File Download

There are no files associated with this item.

  Links for fulltext
     (May Require Subscription)
Supplementary

Conference Paper: In-situ mechanical property evaluation of different stage drosophila embryos with a minimally invasive microforce sensing tool

TitleIn-situ mechanical property evaluation of different stage drosophila embryos with a minimally invasive microforce sensing tool
Authors
KeywordsYoung's modulus
Embryogenic stages
Fruit fly drosophila embryo
Mechanical impedance
Microforce
Microinjection
Stiffness
Issue Date2008
Citation
2008 IEEE International Conference on Robotics and Biomimetics, ROBIO 2008, 2008, p. 31-36 How to Cite?
AbstractThe fruit fly Drosophila is one of the most important model organisms in genetics and developmental biology research. To better understand the biomechanical properties involved in Drosophila embryo research, this work presents a mechanical characterization of living Drosophila embryos through the stages of embryogenesis. Measurements of the mechanical forces of Drosophila embryos are implemented using a novel, in-situ, and minimally invasive force sensing tool with a resolution in the range of μN. The measurements offer an essential understanding of penetration force profiles during the microinjection of Drosophila embryos. Sequentially quantitative evaluation and analysis of the mechanical properties, such as Young's modulus, stiffness, and mechanical impedance of living Drosophila embryos are performed by extracting the force measurements throughout the stages of embryogenesis. The evaluation provides a critical step toward better understanding of the biomechanical properties of Drosophila embryos during embryogenesis, and could contribute to more efficient and significant genetic and embryonic development research on Drosophila. © 2008 IEEE.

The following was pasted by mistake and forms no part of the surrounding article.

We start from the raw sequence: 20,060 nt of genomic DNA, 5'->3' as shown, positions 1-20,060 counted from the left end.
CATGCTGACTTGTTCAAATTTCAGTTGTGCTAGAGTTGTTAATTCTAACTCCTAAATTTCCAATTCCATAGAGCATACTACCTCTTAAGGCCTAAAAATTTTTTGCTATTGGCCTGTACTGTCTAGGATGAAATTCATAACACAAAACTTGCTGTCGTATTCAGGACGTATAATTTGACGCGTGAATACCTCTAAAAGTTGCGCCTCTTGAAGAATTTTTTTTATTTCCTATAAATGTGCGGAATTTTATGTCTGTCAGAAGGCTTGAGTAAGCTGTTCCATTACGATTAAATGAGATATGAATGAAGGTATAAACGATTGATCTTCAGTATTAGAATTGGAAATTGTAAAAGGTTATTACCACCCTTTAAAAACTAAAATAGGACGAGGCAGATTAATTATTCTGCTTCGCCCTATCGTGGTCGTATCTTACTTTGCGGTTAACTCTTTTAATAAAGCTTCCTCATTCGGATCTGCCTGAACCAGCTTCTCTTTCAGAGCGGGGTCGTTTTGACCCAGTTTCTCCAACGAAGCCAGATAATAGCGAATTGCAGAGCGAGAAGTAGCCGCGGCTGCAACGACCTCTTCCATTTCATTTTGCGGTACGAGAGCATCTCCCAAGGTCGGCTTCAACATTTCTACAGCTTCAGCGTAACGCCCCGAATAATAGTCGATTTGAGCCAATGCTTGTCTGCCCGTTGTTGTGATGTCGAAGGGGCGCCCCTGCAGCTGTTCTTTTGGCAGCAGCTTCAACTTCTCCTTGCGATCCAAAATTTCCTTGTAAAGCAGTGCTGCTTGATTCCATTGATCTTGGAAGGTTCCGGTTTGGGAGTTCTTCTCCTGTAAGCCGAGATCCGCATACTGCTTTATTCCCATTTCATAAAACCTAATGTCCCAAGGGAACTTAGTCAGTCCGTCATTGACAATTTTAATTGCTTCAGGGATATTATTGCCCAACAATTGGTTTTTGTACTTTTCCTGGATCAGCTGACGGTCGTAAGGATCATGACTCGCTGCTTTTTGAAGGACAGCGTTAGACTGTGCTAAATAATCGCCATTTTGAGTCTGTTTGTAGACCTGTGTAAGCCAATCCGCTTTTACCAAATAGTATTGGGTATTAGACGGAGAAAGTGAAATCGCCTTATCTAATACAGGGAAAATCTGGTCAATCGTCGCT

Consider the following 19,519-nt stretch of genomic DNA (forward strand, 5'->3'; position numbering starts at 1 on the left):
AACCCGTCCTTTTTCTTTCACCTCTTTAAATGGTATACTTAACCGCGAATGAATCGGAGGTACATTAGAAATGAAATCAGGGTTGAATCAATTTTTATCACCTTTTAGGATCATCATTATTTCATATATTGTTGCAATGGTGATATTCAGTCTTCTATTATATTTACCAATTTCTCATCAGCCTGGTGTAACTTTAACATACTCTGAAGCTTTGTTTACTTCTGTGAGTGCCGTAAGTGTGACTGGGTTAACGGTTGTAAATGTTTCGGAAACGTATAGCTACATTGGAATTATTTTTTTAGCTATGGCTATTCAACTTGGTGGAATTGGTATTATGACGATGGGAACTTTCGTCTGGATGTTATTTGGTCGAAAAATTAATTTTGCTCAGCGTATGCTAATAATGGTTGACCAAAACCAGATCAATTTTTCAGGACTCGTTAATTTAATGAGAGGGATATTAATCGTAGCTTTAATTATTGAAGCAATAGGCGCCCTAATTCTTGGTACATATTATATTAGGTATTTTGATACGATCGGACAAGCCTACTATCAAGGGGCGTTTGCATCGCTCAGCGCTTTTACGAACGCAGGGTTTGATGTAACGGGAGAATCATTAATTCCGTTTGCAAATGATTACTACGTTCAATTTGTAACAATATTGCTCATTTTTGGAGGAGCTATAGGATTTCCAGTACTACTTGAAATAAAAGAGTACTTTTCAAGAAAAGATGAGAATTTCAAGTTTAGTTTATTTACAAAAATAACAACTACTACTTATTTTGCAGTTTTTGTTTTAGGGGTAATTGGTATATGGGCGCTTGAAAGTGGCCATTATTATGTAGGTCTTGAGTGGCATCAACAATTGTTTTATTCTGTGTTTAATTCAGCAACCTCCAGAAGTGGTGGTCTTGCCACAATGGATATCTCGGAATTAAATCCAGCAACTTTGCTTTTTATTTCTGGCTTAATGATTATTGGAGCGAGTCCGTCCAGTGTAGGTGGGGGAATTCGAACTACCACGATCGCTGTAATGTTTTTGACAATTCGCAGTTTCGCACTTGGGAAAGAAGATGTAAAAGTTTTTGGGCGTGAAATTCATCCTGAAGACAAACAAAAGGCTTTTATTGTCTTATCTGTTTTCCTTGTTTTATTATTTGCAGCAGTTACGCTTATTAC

Persistent Identifierhttp://hdl.handle.net/10722/213060

 

DC FieldValueLanguage
dc.contributor.authorShen, Yantao-
dc.contributor.authorXi, Ning-
dc.contributor.authorZhang, Rui-
dc.date.accessioned2015-07-28T04:06:00Z-
dc.date.available2015-07-28T04:06:00Z-
dc.date.issued2008-
dc.identifier.citation2008 IEEE International Conference on Robotics and Biomimetics, ROBIO 2008, 2008, p. 31-36-
dc.identifier.urihttp://hdl.handle.net/10722/213060-
dc.description.abstractThe fruit fly Drosophila is one of the most important model organisms in genetics and developmental biology research. To better understand the biomechanical properties involved in Drosophila embryo research, this work presents a mechanical characterization of living Drosophila embryos through the stages of embryogenesis. Measurements of the mechanical forces of Drosophila embryos are implemented using a novel, in-situ, and minimally invasive force sensing tool with a resolution in the range of μN. The measurements offer an essential understanding of penetration force profiles during the microinjection of Drosophila embryos. Sequentially quantitative evaluation and analysis of the mechanical properties, such as Young's modulus, stiffness, and mechanical impedance of living Drosophila embryos are performed by extracting the force measurements throughout the stages of embryogenesis. The evaluation provides a critical step toward better understanding of the biomechanical properties of Drosophila embryos during embryogenesis, and could contribute to more efficient and significant genetic and embryonic development research on Drosophila. © 2008 IEEE.-
dc.languageeng-
dc.relation.ispartof2008 IEEE International Conference on Robotics and Biomimetics, ROBIO 2008-
dc.subjectYoung's modulus-
dc.subjectEmbryogenic stages-
dc.subjectFruit fly drosophila embryo-
dc.subjectMechanical impedance-
dc.subjectMicroforce-
dc.subjectMicroinjection-
dc.subjectStiffness-
dc.titleIn-situ mechanical property evaluation of different stage drosophila embryos with a minimally invasive microforce sensing tool-
dc.typeConference_Paper-
dc.description.natureLink_to_subscribed_fulltext-
dc.identifier.doi10.1109/ROBIO.2009.4912975-
dc.identifier.scopuseid_2-s2.0-70349166767-
dc.identifier.spage31-
dc.identifier.epage36-

Export via OAI-PMH Interface in XML Formats


OR


Export to Other Non-XML Formats